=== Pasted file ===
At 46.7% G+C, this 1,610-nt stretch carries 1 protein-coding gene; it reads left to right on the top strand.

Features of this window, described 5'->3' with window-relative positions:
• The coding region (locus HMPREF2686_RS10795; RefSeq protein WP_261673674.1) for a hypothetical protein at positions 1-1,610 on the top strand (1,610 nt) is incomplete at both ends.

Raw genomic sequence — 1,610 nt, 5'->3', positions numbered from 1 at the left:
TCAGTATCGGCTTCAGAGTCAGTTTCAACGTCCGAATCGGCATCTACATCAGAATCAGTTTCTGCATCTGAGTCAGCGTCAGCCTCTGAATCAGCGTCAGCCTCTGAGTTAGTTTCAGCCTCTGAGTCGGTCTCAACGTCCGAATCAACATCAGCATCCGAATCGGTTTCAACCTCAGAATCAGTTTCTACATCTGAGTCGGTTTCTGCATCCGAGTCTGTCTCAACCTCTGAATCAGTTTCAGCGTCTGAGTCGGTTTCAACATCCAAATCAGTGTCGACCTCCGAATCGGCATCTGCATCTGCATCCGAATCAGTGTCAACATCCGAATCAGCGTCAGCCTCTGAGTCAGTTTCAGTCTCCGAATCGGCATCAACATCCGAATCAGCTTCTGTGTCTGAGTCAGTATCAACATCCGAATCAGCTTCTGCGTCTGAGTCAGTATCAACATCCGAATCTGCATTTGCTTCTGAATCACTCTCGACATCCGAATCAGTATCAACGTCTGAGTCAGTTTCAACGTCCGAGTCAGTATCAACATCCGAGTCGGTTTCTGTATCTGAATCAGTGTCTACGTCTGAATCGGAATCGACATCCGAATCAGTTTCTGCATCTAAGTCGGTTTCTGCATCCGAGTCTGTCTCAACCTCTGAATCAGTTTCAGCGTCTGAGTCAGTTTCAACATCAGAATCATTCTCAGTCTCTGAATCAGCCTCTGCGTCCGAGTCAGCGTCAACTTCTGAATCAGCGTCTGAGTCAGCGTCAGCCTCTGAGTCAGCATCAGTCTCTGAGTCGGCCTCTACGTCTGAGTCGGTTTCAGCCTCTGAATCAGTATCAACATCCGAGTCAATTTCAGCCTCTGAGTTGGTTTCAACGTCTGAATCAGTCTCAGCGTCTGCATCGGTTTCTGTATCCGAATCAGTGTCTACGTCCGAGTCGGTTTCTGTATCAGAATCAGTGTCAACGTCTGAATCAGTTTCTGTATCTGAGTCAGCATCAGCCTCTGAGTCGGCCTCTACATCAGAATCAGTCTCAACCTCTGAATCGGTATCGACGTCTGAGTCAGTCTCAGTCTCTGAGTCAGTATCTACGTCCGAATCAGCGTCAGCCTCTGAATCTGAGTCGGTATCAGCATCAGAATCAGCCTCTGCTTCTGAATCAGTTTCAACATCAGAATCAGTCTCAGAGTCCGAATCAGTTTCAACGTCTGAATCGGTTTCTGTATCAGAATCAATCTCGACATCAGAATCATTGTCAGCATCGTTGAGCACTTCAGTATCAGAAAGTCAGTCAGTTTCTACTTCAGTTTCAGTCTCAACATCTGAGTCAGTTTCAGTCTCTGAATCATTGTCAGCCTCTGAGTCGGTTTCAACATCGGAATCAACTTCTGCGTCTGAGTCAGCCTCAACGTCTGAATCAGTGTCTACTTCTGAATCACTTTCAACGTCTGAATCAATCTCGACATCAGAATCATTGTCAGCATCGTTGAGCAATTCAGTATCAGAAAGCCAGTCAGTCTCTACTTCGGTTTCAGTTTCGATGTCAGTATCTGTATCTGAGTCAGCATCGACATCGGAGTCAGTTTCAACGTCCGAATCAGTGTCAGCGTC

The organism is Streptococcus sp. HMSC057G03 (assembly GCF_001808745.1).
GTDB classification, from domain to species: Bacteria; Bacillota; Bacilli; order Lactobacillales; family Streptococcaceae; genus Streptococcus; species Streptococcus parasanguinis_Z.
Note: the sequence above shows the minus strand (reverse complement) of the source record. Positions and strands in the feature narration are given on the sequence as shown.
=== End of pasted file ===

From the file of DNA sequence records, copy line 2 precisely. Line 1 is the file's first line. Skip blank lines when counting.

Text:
Features of this window, described 5'->3' with window-relative positions: